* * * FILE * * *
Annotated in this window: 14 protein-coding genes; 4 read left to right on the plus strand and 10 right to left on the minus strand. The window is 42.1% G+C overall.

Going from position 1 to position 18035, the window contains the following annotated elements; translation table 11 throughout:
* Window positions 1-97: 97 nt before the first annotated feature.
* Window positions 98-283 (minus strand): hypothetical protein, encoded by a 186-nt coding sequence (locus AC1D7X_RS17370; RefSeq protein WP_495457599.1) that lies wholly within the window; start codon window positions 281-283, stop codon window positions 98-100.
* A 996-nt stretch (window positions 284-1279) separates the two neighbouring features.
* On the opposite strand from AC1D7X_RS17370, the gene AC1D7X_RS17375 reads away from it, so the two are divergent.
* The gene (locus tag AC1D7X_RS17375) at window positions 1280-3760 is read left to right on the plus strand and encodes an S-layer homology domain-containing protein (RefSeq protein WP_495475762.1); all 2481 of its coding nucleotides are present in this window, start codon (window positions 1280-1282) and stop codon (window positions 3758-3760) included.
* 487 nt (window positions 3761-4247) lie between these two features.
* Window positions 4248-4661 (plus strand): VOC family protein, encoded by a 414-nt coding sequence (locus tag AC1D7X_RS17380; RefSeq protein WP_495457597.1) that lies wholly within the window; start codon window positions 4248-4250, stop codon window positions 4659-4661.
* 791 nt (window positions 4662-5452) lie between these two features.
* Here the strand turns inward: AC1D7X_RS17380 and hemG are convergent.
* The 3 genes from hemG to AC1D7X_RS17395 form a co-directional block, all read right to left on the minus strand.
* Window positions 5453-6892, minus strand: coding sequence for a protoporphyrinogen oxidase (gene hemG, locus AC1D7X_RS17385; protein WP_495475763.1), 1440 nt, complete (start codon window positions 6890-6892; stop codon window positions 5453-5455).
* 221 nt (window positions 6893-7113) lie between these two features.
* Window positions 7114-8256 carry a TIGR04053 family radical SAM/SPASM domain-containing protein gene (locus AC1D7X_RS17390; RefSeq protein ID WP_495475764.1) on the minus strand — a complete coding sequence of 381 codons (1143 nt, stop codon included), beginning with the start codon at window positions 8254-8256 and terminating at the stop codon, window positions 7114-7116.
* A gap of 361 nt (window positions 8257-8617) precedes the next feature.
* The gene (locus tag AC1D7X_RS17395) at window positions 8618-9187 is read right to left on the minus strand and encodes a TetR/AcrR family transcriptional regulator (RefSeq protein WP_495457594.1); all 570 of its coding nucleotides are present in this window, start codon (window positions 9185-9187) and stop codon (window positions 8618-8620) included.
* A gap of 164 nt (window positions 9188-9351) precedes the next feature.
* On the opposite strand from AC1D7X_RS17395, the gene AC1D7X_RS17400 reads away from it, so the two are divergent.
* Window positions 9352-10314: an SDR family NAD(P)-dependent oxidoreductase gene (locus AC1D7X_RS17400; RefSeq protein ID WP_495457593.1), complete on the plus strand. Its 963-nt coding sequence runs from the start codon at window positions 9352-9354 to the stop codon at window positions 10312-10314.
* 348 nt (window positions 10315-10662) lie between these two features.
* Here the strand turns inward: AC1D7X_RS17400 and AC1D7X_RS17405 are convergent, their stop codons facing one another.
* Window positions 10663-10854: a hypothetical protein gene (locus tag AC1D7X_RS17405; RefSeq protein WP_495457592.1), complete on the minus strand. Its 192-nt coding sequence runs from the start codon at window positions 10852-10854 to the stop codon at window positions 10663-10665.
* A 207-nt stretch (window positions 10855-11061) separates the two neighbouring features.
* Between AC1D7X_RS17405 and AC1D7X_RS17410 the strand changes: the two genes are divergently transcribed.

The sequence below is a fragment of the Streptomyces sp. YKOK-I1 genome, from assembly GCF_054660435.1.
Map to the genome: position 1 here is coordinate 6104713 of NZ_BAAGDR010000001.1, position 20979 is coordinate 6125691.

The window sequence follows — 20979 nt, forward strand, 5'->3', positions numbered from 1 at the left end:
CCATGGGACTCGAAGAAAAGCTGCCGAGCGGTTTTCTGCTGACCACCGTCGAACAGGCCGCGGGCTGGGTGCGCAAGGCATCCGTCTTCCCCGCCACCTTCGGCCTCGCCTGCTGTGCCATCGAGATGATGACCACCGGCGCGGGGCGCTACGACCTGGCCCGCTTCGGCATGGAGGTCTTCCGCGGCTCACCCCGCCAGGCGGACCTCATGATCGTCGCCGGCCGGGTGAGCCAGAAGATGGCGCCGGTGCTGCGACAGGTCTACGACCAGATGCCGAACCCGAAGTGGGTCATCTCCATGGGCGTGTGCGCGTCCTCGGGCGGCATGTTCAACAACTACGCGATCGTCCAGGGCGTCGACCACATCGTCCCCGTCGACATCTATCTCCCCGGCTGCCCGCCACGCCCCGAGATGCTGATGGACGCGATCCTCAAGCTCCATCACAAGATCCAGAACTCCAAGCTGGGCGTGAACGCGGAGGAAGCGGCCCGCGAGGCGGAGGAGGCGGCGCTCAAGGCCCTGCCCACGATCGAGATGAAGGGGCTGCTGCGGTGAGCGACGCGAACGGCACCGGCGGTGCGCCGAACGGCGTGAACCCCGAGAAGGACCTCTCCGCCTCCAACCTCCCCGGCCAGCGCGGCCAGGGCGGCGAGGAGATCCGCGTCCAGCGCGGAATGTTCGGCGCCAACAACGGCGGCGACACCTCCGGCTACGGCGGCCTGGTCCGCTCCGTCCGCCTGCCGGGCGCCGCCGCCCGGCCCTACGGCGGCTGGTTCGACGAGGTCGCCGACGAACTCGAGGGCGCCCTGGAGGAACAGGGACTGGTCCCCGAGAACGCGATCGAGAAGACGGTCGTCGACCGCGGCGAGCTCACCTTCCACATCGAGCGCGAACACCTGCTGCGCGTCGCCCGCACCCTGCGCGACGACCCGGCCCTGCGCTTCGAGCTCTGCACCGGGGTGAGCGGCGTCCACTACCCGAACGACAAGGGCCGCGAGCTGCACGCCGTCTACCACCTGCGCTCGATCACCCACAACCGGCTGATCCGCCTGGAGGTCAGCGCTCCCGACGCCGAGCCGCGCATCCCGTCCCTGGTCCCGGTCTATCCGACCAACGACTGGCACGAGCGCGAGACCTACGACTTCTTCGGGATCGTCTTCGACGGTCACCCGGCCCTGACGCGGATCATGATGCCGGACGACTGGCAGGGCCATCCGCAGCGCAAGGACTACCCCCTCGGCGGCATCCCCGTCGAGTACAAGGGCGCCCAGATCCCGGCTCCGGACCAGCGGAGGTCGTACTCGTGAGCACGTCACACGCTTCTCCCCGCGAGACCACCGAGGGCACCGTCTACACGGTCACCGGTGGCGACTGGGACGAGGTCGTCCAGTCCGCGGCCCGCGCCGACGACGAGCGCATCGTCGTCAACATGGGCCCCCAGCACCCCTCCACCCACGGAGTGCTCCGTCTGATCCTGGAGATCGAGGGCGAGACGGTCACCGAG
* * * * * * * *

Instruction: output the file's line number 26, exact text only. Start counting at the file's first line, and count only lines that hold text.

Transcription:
The sequence below is a fragment of the Streptomyces sp. YKOK-I1 genome, from assembly GCF_054660435.1.